Juneteenth is the oldest known celebration commemorating the ending of slavery in the United States. Dating back to 1865, it was on June 19th that the Union Soldiers, led by Major General Gordon Granger, landed at Galveston, Texas with news that the war had ended and that the enslaved were now free. Note that this was two and a half years after President Lincoln's Emancipation Proclamation-which had become official January 1, 1863. The Emancipation Proclamation had little impact on Texas due to the minimal number of Union troops to enforce the new Executive order. However, with the surrender of General Lee in April of 1865, and the arrival of General Granger's regiment, the forces were finally strong enough to influence and overcome the resistance. Later, attempts to explain this two and a half year delay in the receipt of this important news have yielded several versions that have been handed down through the years. All or none of the stories could be true. For whatever the reason, conditions in Texas remained status quo well beyond what was statutory.
A range of activities was provided to entertain the masses, many of which continue in tradition today. Rodeos, fishing, barbecuing, and baseball, are just a few of the typical Juneteenth activities you may witness today. Juneteenth almost always focused on self-improvement and education. Thus often guest speakers are brought in and the elders are called upon to recount the events of the past. Prayer services were also a major part of the celebrations.
Certain foods became popular and subsequently synonymous with the celebration, such as strawberry soda-pop. More traditional and just as popular was the barbecuing. This was through which participants could share in the spirit and aromas that their ancestors would have enjoyed during the ceremonies. Hence, the barbecue pit is often established as the center of attention at Juneteenth celebrations. Dress was also an important element in early Juneteenth customs, and is often taken seriously, particularly by the direct descendants who can make the connection to this tradition's roots.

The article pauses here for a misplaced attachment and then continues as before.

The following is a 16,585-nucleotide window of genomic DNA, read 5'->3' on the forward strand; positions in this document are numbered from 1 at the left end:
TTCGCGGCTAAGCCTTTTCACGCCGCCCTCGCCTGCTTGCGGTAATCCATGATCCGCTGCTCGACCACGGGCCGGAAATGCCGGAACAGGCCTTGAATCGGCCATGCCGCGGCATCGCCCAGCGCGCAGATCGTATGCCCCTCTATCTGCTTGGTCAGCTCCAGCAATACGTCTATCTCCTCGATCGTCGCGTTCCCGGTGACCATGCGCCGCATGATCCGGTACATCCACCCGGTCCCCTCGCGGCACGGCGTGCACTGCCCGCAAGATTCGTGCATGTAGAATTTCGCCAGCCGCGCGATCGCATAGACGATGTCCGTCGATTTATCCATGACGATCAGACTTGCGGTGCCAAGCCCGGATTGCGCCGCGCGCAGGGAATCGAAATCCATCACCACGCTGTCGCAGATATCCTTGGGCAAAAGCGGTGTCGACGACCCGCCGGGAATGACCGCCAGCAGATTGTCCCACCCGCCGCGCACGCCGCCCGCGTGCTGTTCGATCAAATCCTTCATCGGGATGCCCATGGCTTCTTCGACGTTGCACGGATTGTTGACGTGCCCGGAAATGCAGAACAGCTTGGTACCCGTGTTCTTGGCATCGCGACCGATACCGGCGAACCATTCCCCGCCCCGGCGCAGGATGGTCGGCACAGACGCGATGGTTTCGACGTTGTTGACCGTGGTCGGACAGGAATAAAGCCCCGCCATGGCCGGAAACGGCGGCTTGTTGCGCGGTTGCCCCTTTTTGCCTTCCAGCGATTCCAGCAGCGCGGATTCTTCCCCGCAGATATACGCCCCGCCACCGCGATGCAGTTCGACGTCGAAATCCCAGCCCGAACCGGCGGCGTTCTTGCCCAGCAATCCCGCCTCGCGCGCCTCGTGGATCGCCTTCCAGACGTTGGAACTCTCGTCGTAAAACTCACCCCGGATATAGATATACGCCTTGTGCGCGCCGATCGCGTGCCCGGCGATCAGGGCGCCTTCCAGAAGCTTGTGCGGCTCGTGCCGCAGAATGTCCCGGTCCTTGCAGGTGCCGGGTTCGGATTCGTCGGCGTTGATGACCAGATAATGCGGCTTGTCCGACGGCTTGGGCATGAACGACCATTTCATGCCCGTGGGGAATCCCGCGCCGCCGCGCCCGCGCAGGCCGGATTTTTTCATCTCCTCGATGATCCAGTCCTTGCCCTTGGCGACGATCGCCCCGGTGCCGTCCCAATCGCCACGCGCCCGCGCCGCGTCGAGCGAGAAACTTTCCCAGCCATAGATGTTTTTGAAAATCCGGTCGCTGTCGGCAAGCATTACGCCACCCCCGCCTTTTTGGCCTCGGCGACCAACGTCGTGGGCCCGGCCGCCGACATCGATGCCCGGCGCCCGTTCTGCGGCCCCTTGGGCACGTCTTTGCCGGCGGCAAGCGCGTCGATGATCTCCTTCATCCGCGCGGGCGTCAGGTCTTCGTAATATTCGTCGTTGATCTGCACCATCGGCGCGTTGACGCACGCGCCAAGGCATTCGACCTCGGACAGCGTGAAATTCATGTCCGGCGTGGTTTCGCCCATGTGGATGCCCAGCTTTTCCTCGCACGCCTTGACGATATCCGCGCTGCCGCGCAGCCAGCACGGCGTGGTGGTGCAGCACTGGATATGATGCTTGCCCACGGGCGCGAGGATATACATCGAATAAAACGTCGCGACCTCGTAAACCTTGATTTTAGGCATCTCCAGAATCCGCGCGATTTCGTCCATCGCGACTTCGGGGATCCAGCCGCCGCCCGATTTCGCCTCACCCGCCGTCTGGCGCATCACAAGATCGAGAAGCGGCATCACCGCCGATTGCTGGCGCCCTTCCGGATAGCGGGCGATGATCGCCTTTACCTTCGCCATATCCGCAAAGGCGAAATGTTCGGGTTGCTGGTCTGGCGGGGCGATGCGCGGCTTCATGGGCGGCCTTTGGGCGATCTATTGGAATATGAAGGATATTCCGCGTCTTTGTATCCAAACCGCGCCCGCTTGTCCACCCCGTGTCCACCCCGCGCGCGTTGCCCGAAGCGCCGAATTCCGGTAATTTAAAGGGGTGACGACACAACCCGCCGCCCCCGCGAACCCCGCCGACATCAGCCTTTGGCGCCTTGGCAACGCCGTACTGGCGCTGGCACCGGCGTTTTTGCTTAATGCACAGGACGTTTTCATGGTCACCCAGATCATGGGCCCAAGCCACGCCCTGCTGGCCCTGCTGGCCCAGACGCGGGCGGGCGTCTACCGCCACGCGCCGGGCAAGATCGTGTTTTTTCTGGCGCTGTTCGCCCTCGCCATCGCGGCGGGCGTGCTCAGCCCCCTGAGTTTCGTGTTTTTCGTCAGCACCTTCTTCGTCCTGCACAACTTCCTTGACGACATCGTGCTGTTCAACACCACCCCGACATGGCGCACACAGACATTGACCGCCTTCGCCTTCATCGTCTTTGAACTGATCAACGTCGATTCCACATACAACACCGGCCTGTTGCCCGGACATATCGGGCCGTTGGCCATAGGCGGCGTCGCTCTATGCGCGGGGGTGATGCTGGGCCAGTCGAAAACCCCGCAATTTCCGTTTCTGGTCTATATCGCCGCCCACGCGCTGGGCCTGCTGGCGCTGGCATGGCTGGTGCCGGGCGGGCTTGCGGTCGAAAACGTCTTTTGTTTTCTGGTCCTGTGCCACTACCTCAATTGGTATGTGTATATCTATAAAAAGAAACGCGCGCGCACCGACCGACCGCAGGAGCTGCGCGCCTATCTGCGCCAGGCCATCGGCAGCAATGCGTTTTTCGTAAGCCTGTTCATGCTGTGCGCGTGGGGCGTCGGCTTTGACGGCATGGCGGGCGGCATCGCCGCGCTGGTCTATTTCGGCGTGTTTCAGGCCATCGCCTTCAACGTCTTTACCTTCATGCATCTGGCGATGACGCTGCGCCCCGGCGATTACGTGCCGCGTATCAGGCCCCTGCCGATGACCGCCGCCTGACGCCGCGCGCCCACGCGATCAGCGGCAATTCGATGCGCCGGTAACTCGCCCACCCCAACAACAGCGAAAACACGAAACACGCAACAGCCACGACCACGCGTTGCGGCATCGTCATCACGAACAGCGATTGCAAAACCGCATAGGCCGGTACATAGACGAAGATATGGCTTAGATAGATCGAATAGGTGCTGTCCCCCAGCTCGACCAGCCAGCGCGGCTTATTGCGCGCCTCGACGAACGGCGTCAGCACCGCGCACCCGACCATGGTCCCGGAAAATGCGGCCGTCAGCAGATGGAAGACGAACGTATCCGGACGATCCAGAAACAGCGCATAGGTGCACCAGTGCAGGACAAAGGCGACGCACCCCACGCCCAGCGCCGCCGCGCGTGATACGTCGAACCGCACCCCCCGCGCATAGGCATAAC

In some cases in the early years, there was an outright resistance, and people would bar the use of public property for the festivities. Most of the festivities found themselves out in rural areas around rivers and creeks that would provide for additional activities such as fishing, horseback riding, and barbecues. Often, the church grounds were the sites for the festivities.
On January 1, 1980, Juneteenth became an official holiday in Texas, through the efforts of Al Edwards, an African American state legislator. The successful passage of this bill marked Juneteenth as the first emancipation celebration granted official state recognition.
Thursday, April 11, 2002, Iowa Governor Tom Vilsack (D-IA) signed legislation establishing Juneteenth as a state holiday in Iowa. The holiday will be known as Juneteenth National Freedom Day.
Juneteenth symbolizes the end of slavery, and symbolizes for many African-Americans, what the Fourth of July symbolizes for all Americans. For Americans that is freedom. While blacks celebrate the Fourth of July in honor of American Independence Day, history reminds us that blacks were still enslaved when the United States gained its independence.
Juneteenth in Iowa
Iowa is the seventh state to officially recognize Juneteenth. The Iowa Juneteenth Observance encompasses a statewide scope of programming that spans an eight-day period and focuses on education and entertainment activities related to freedom, liberty, and responsible citizenship. Activities feature family fun and economic/political/and social development.
The Iowa Juneteenth Observance has been operating since 1990. To find out more information, visit www.iowajuneteenth.com